The increase in wages in Mercer County in the fourth quarter of 2018 compared with the same period a year ago was the 13th biggest boost among the 349 largest counties nationwide.
The average percentage increase in employment in New Jersey in December 2018 compared with December 2017 was 0.8 percent and the average boost in wages was 2.7 percent. That trailed the national averages of 1.5 percent and 3.2 percent respectively.
After 14 months of slowing home-price gains, the pace of growth finally picked up speed in May, increasing by 3.6% on an annual basis, according to the latest from CoreLogic.
And, it seems things may pick up steam, with CoreLogic’s forecast predicting home prices will rise 5.6% by May next year.
On a month-over-month basis, home prices rose 0.9% in May, with the forecast predicting a 0.8% increase in June. That would bring single-family home prices to an all-time high, CoreLogic said.
“Interest rates on fixed-rate mortgages fell by nearly one percentage point between November 2018 and this May,” said Dr. Frank Nothaft, chief economist at CoreLogic. “This has been a shot-in-the-arm for home sales. Sales gained momentum in May and annual home-price growth accelerated for the first time since March 2018.”
A recent CoreLogic survey revealed the dual nature of rising home prices, as it can be both a benefit and a drawback.
According to the homeowners surveyed, 28% said they were concerned they would be unable to afford the purchase of a new home. And, 40% of homeowners who are thinking of selling said they’d have to move outside of their current market to afford another home.
Today more than 200,000 New Jerseyans are getting a raise to $10 an hour, the first in the state’s multi-year move toward a $15-an-hour minimum wage.
The Democratic-controlled Legislature passed and Gov. Phil Murphy signed the new wage into law five months ago as a way to provide all workers with a living wage in one of the highest-cost states in the nation. Last year’s ALICE report from the United Way of Northern New Jersey found that close to 40 percent of all households in the state, or 1.2 million, were either living in poverty or working poor and unable to afford such basic needs as food, clothing and shelter, with ALICE defined as Asset Limited, Income Constrained, Employed.
The minimum wage for most hourly employees will reach $15 by 2024, making New Jersey one of only five states plus the District of Columbia to have enacted a $15 minimum. DC will be the first to reach that mark, next July 1, followed by California in 2022.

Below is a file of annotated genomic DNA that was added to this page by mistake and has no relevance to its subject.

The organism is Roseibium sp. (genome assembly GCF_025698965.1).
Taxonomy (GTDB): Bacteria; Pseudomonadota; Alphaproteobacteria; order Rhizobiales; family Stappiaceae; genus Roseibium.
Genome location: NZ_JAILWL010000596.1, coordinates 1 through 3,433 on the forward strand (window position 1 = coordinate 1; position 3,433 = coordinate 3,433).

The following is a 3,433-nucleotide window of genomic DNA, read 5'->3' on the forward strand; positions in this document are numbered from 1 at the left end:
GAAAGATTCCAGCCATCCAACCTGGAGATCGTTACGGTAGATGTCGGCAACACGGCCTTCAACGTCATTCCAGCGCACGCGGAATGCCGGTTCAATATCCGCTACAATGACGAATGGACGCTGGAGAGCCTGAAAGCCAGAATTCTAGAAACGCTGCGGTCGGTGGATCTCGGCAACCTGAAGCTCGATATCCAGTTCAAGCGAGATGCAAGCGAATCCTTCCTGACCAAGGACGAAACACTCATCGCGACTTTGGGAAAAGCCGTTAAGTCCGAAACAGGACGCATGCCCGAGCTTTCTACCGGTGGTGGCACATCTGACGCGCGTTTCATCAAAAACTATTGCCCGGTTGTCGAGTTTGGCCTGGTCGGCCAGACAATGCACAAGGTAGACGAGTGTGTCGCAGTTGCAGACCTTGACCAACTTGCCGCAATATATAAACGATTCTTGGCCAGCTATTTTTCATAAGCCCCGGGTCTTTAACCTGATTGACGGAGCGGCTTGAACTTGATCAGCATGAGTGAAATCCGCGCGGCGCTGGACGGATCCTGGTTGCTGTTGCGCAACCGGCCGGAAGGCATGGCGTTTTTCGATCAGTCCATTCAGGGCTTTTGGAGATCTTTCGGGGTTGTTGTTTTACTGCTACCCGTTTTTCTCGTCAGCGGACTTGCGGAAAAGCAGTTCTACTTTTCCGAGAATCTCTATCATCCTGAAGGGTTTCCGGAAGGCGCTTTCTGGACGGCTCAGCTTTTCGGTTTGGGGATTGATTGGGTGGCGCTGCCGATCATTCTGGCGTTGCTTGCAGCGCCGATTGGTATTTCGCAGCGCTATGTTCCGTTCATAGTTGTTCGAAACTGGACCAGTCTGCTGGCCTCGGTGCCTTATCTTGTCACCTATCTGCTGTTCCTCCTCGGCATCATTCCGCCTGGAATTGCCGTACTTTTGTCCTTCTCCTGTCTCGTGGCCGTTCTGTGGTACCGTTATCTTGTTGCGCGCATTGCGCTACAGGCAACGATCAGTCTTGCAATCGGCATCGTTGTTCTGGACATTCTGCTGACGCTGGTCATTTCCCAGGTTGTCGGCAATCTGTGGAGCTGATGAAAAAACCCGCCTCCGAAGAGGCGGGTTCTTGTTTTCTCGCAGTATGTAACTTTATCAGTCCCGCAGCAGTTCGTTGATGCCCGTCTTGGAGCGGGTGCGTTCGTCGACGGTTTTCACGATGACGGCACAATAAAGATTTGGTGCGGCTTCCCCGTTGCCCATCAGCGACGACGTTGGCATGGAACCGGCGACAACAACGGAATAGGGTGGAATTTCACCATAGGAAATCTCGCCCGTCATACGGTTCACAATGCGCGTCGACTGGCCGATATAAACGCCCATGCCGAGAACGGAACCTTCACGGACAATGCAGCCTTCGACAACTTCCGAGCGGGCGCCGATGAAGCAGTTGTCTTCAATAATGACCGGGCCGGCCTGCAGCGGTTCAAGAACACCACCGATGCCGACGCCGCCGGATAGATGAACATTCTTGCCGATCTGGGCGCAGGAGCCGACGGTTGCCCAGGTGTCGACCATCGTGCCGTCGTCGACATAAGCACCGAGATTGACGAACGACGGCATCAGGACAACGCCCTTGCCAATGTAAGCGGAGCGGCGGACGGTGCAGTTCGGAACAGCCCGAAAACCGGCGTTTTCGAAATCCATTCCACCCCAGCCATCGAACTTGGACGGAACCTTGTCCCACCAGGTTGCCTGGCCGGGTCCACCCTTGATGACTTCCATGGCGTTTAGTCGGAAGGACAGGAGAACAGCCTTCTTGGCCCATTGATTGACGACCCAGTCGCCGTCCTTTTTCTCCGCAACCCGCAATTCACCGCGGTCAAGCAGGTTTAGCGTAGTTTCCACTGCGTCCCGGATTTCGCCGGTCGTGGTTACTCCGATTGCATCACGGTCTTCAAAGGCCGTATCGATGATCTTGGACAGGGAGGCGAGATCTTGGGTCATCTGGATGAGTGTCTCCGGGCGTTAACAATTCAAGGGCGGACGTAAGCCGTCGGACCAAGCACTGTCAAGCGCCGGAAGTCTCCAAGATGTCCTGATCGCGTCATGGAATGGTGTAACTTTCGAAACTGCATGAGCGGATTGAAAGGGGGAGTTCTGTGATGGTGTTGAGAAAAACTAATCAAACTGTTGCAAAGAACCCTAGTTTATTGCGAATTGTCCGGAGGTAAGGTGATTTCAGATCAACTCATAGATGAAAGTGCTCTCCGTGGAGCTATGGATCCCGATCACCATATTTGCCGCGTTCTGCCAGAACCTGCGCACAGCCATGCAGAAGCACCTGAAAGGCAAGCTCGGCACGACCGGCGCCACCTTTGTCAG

Progressive groups fought hard for the higher wage and it was one of Murphy’s campaign promises. Business organizations opposed it. Neither side has changed its mind, with businesses saying it is going to lead to higher costs for consumers and could force some shops to close their doors, while supporters say it will both make it a little easier for workers to make ends meet and boost the economy as people have more money to spend.
“People have been pushed behind in this economy for far too long,” said Brandon McKoy, president of the progressive-leaning New Jersey Policy Perspective. “We are finally starting to get on the road to get to the true value of the work they are doing. It will help them better be able to take care of their families. And there will be gains in the local economies as they are able to afford to buy more things.”
“Generally and not surprisingly, we’re seeing many of the same concerns we had noted while advocating for a phased in and limited increase — that they’ll need to raise costs or cut expenses to accommodate the higher rate,” said Michele Siekerka, NJBIA’s president and CEO. “Obviously, smaller businesses will be more impacted by this increase to $10 an hour. Whether that includes a small increase for the cost of a burger, as an example, will probably depend on the business.”
Most workers can be paid no less than $10 per hour starting today, an increase of $1.15 over the current minimum. A second increase to $11 is scheduled for January 1, 2020.